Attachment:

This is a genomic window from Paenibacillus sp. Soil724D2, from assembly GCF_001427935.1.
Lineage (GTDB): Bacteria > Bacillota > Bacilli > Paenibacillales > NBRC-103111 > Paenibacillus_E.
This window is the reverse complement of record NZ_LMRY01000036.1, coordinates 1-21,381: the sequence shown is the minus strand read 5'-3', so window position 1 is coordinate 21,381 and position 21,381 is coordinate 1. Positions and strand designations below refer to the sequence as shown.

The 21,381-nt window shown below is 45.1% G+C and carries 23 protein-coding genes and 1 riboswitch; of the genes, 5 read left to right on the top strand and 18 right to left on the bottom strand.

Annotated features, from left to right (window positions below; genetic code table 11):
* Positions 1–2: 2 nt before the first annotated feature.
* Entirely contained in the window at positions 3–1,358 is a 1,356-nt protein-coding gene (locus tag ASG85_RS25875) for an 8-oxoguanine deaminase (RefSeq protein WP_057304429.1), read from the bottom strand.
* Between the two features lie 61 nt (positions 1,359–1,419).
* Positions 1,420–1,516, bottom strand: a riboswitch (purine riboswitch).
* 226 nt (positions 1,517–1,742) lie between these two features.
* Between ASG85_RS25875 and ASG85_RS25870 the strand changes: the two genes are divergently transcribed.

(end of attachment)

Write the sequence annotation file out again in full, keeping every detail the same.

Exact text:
This is a genomic window from Paenibacillus sp. Soil724D2, from assembly GCF_001427935.1.
Lineage (GTDB): Bacteria > Bacillota > Bacilli > Paenibacillales > NBRC-103111 > Paenibacillus_E.
This window is the reverse complement of record NZ_LMRY01000036.1, coordinates 1-21,381: the sequence shown is the minus strand read 5'-3', so window position 1 is coordinate 21,381 and position 21,381 is coordinate 1. Positions and strand designations below refer to the sequence as shown.

The 21,381-nt window shown below is 45.1% G+C and carries 23 protein-coding genes and 1 riboswitch; of the genes, 5 read left to right on the top strand and 18 right to left on the bottom strand.

Annotated features, from left to right (window positions below; genetic code table 11):
* Positions 1–2: 2 nt before the first annotated feature.
* Entirely contained in the window at positions 3–1,358 is a 1,356-nt protein-coding gene (locus tag ASG85_RS25875) for an 8-oxoguanine deaminase (RefSeq protein WP_057304429.1), read from the bottom strand.
* Between the two features lie 61 nt (positions 1,359–1,419).
* Positions 1,420–1,516, bottom strand: a riboswitch (purine riboswitch).
* 226 nt (positions 1,517–1,742) lie between these two features.
* Between ASG85_RS25875 and ASG85_RS25870 the strand changes: the two genes are divergently transcribed.